Digging Up the Real Data on Minerals

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When officials at the USDA came up with the recommended daily allowances (RDA), they primarily studied populations and individuals who consumed high-carb, grain-based diets. In a 2007 Institute of Medicine review of the RDA, several speakers asserted that the Dietary Reference Indices should be based on a higher standard of evidence than what had been used to formulate the recommendations. Basically, the RDAs are more or less a guess, and they certainly weren’t formulated by evaluating people who were eating low-carb or (heaven forbid!) meat-only diets. Consequently, we have no real idea of what the optimal or even sufficient levels of vitamins and minerals are for various subsets of dieters. For now, the entire dietary profession uses this low-quality evidence for the basis of almost all the current recommendations.

We’ve seen evidence of other differences in requirements for some vitamins, minerals, and cofactors. A deficiency of thiamine, for example, leads to a condition called beriberi, which results in severe neurological and cardiac disease. Researchers have found that an animal’s requirements for thiamine vary based on that animal’s carbohydrate consumption. This result was observed as far back as the late 1800s when scientists noted that animals fed a low-carbohydrate diet didn’t develop disease in the presence of low thiamine levels, but animals fed a high-carbohydrate diet developed disease at the same low thiamine levels.

Magnesium is a mineral that’s crucial for many human physiologic functions. Recently magnesium deficiency has been implicated as a potential source of numerous disease states. Interestingly, magnesium is a cofactor that is crucially involved in carbohydrate metabolism, and there is some research showing a relationship between blood glucose and magnesium levels. Is it possible that many people are identified as having a magnesium deficiency because of increased demand via high rates of carbohydrate ingestion? It’s certainly an interesting question, and that relationship would account for the lack of any clinically relevant nutrient deficiencies in our observations of the modern-day carnivore-dieter population.

Unfortunately, it’s challenging to make assessments about vitamin or mineral deficiencies. We can look for overt clinical symptoms and more subtle subclinical things like poor energy, sleep, or mood. Aside from those symptoms, we’re often limited to studying the things we can measure most easily, which generally comes down to a blood test.

For all the billions of dollars we spend annually on blood tests, the sad fact is that many are poor predictors of chronic issues. Sure, sometimes we can get important information from a blood test, but to think that a blood serum vitamin C level can tell us something specific, such as the cellular concentration of the vitamin C level in our left tibia, is misguided. Perhaps at steady state, when no environmental or internal changes are occurring, a certain level can be expected to exist, but the truth is that trafficking of materials in the blood can vary wildly.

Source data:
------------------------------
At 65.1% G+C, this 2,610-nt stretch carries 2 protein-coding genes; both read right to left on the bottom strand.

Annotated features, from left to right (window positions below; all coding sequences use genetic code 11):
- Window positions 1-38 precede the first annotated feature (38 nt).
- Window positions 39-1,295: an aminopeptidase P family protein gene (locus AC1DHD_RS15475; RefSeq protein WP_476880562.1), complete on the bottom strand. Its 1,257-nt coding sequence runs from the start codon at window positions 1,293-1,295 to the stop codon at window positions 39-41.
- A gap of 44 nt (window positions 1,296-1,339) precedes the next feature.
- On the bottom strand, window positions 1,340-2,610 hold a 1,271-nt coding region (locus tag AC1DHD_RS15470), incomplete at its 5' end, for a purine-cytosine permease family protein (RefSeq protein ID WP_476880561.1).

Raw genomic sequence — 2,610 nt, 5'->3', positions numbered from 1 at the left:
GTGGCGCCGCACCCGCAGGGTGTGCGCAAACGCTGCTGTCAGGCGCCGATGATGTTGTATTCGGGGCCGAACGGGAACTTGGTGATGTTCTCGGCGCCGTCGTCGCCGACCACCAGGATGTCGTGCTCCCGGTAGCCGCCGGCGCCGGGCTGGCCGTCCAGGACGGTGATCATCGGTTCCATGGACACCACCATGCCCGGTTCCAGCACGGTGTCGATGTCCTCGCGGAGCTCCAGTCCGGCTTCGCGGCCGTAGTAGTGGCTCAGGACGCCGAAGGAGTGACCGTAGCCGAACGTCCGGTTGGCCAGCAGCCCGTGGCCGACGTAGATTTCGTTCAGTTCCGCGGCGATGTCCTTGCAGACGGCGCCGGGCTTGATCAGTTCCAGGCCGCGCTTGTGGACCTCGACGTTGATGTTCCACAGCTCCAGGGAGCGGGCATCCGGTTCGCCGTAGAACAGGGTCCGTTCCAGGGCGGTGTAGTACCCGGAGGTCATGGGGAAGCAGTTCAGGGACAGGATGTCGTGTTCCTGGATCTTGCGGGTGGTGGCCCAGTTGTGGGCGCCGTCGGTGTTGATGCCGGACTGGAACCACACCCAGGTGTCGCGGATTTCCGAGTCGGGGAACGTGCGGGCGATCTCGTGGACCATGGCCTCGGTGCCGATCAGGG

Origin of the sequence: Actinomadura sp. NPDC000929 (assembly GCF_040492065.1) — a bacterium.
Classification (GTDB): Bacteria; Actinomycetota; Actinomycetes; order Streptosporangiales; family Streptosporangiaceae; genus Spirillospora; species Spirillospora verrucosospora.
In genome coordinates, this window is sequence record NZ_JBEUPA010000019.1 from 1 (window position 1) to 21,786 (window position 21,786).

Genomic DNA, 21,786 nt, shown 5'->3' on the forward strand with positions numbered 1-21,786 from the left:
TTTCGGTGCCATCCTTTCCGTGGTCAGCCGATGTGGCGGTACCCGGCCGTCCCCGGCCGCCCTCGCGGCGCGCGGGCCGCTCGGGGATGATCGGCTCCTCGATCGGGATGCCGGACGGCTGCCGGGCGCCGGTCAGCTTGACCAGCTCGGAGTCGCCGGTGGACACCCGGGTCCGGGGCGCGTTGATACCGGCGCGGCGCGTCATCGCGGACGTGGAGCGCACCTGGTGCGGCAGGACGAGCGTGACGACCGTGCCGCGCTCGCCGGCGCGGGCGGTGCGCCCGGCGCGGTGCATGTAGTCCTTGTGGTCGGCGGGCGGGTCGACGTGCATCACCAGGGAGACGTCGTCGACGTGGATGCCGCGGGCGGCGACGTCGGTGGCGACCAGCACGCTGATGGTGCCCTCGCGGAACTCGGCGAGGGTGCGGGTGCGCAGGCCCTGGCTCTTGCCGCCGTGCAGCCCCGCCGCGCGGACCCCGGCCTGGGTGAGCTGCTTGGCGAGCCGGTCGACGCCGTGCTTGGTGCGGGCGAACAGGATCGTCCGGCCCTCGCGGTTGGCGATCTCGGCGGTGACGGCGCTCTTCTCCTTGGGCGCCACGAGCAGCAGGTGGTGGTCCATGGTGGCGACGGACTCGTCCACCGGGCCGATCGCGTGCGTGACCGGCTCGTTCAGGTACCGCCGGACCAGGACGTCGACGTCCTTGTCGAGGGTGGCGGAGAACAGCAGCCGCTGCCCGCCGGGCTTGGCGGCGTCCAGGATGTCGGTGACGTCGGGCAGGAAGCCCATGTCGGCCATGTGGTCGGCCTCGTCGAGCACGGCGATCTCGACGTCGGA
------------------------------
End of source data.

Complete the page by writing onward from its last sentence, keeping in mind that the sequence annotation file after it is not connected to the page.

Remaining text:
Does sleep, exercise, recent meals, temperature, time of year, injury, or illness (not to mention thousands of other things) affect those concentrations? Almost certainly, the answer is yes. Another solution for identifying problems is to biopsy the tissues, which gives a far better representation of one’s nutritional state. The problem is that biopsies often are fairly painful, they require far more risk, and they’re expensive. Thus, we continue to rely on unreliable guesswork to make many of our decisions about how to address health issues.

One of the recurring themes that I like to talk about is that, despite what many people like to proclaim, the science of nutrition is not settled. (Stating that science is settled would completely undermine the basic concept of science.) Take this theory, for example: Red meat causes diabetes. The evidence in support of this theory would be based on population survey data that shows that people who eat more red meat have higher rates of diabetes. There’s nothing wrong with that theory as long as the data continues to support that claim.

However, what if you have information to the contrary—such as numerous accounts of people who eat only red meat and notice that their diabetes resolves? At this point, you have to adjust your hypothesis and modify your theory. You could say that maybe it was some other factor common to those meat eaters with diabetes that caused the disease; in other words, maybe meat combined with something else is to blame.

Unfortunately, we live in a time when entire industries and careers are built upon a particular hypothesis, and even in the face of new or overwhelming evidence, some people are unwilling to revisit or revise their original assumptions. This is human nature and to be expected. The unfortunate part is that those assumptions can affect many lives around the world, and many billions of dollars are tied up in it.

Here’s a general question to ponder before we go on: Why is it that every wild animal that eats meat as part of its diet doesn’t suffer from the chronic diseases that modern humans do? How can a food source that is ubiquitous throughout the animal kingdom and has been clearly eaten by humans for millions of years now suddenly be toxic to only humans while every other animal is just fine?

Excerpted from The Carnivore Diet, By Dr. Shawn Baker.

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